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Lon Po Po: A Red-Riding Hood Story from…

Lon Po Po: A Red-Riding Hood Story from China (original 1989; edition 1996)

by Ed Young

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2,0271603,301 (3.97)19
Title:Lon Po Po: A Red-Riding Hood Story from China
Authors:Ed Young
Info:Puffin (1996), Paperback, 32 pages
Collections:Your library

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Lon Po Po: A Red-Riding Hood Story from China by Ed Young (1989)


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English (158)  French (2)  All languages (160)
Showing 1-5 of 158 (next | show all)
Picture book version of a Chinese Little Red Riding Hood. Similarities to the Grimm version but in this telling the mother leaves her three daughters (Shang, Tao, Patoze when she goes to visit her mother. A sly wolf sees the mother leaving and dresses up to gain entry into the house. The three girls realize that they have been tricky by the wolf. However, they are clever and make a plan to defeat the wolf.

Grades: K-8

Classroom use: compare and contrast version of Red Riding Hood, exploration of two cultures.
  GEMaguire | Jul 26, 2016 |
A great folk tale to add to your children's collection. Lon Po Po tells the story of three children left home alone, while their mother visits their grandmother "Po Po". A sly wolf visits the house pretending to be the children's Po Po. Soon after the wolf gets in their home, the clever daughter realizes the situation. She and her sisters lure the fox outside by telling how wonderful the gingko nuts are in the tree outside the house. Children will love this tale and make great connections to the american folk tale "Little Red Riding Hood". The illustrations are beautiful. ( )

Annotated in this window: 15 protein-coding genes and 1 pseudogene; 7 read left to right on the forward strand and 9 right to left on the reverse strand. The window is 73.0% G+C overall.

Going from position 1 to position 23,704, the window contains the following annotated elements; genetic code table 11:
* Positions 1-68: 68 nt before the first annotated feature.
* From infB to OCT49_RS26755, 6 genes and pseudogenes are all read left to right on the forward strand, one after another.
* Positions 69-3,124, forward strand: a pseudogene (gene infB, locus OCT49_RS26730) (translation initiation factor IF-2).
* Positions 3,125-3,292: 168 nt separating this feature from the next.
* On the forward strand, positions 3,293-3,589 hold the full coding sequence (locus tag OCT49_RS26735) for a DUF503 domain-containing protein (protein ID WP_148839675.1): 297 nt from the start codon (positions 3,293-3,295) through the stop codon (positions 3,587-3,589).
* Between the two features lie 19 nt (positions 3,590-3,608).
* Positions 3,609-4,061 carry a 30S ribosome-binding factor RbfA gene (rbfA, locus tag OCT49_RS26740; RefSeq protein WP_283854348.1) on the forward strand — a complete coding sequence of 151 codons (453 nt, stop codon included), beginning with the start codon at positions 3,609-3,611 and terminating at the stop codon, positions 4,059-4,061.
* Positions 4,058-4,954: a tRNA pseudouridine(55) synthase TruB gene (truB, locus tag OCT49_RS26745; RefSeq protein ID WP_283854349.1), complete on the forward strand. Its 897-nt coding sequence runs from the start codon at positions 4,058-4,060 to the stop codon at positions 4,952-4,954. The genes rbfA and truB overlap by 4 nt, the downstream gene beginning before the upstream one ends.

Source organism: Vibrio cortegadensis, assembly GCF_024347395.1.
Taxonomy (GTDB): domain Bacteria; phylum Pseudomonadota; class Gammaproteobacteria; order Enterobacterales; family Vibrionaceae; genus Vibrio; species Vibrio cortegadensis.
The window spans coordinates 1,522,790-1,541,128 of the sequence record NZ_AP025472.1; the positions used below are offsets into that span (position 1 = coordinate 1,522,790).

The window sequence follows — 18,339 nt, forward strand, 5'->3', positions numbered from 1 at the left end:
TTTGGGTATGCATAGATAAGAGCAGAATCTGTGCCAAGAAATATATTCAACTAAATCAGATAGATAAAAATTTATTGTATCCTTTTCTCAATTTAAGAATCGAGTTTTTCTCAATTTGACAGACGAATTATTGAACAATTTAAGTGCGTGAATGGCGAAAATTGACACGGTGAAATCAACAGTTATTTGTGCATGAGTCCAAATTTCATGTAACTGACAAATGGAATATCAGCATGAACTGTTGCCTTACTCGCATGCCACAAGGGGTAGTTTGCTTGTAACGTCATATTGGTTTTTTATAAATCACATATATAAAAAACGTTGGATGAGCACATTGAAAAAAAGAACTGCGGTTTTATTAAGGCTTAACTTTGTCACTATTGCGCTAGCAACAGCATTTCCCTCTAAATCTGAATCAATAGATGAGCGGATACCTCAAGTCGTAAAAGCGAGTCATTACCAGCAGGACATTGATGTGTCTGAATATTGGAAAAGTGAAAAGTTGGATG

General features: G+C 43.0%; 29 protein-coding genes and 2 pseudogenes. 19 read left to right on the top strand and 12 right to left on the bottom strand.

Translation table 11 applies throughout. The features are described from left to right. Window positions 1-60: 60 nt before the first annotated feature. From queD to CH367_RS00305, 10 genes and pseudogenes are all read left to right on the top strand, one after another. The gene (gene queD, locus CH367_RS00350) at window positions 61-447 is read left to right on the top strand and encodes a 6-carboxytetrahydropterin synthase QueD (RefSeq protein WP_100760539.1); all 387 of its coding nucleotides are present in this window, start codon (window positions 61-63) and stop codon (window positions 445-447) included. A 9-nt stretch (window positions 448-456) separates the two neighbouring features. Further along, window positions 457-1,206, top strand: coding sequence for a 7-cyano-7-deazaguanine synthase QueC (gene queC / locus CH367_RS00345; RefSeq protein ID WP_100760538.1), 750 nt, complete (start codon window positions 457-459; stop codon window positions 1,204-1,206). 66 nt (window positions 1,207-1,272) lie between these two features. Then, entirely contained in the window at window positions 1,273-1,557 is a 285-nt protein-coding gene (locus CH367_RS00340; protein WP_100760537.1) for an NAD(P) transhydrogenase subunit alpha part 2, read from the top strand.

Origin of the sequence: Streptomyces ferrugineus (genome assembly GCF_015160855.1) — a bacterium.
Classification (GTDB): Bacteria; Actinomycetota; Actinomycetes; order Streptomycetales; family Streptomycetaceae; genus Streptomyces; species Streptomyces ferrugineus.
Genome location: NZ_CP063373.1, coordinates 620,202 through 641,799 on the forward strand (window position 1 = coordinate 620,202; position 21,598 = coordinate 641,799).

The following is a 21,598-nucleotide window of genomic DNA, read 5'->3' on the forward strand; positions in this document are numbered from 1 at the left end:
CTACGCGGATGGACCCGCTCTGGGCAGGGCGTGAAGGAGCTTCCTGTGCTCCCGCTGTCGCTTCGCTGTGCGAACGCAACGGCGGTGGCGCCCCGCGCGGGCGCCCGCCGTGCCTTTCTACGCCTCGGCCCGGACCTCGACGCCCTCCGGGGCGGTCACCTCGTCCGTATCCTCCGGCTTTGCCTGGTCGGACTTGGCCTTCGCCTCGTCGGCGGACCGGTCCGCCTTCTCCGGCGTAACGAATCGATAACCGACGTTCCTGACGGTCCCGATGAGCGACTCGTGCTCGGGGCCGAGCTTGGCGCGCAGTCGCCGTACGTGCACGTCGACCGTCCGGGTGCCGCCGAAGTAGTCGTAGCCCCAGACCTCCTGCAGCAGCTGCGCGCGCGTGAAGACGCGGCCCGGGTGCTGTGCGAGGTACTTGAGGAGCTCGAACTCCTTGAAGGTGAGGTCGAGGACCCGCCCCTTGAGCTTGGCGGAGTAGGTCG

TiffanyMorgenweck | Jul 17, 2016 |
This Chinese version of the Red Riding Hood tells of three girls who are left at home to outsmart a wolf who has come to visit under the pretense of being their grandmother. The trip tic panels used in the illustrations are rich in Chinese artistic heritage and connect to the use of threes in fairy tales. The dark, shadowy illustrations add to the suspense of what will happen to the girls and the cleverness of the oldest sister will cause readers to root for her to outsmart the wolf. This is a well-crafted and illustrated version of a familiar fairy tale. ( )
  RebeccaRyan | Jul 16, 2016 |
If you enjoy retellings of traditional folk tales, this is an excellent book. Lon Po Po won the Caldocott deservedly. When the mom leaves her 3 daughters overnight, she warns them to lock up. As in the story of Little Red Riding Hood, the wolf tries to trick Shang, Tao, and Paotze. The 3 sisters are able to trick the wolf by the end of the story. ( )
  Patty6508 | Jul 5, 2016 |
Lon Po Po A Red Riding Hood Story from China Translated and Illustrated By: Ed Young
This book tells of three sisters Shang, Tao, and Paotze whose mother has left to visit their grandmother or in Chinese Po Po. The mother gives her three children specific instructions for the children to follow at night. The children hear a knock at the door. It is supposedly their Po Po. However, the children soon learn after letting Po Po in that it is a wolf. The children climb up a gingko tree for safety. They devise a plan and in the end they kill the wolf. The children then return to sleep. In the conclusion, the mother returns home with goodies from the real Po Po.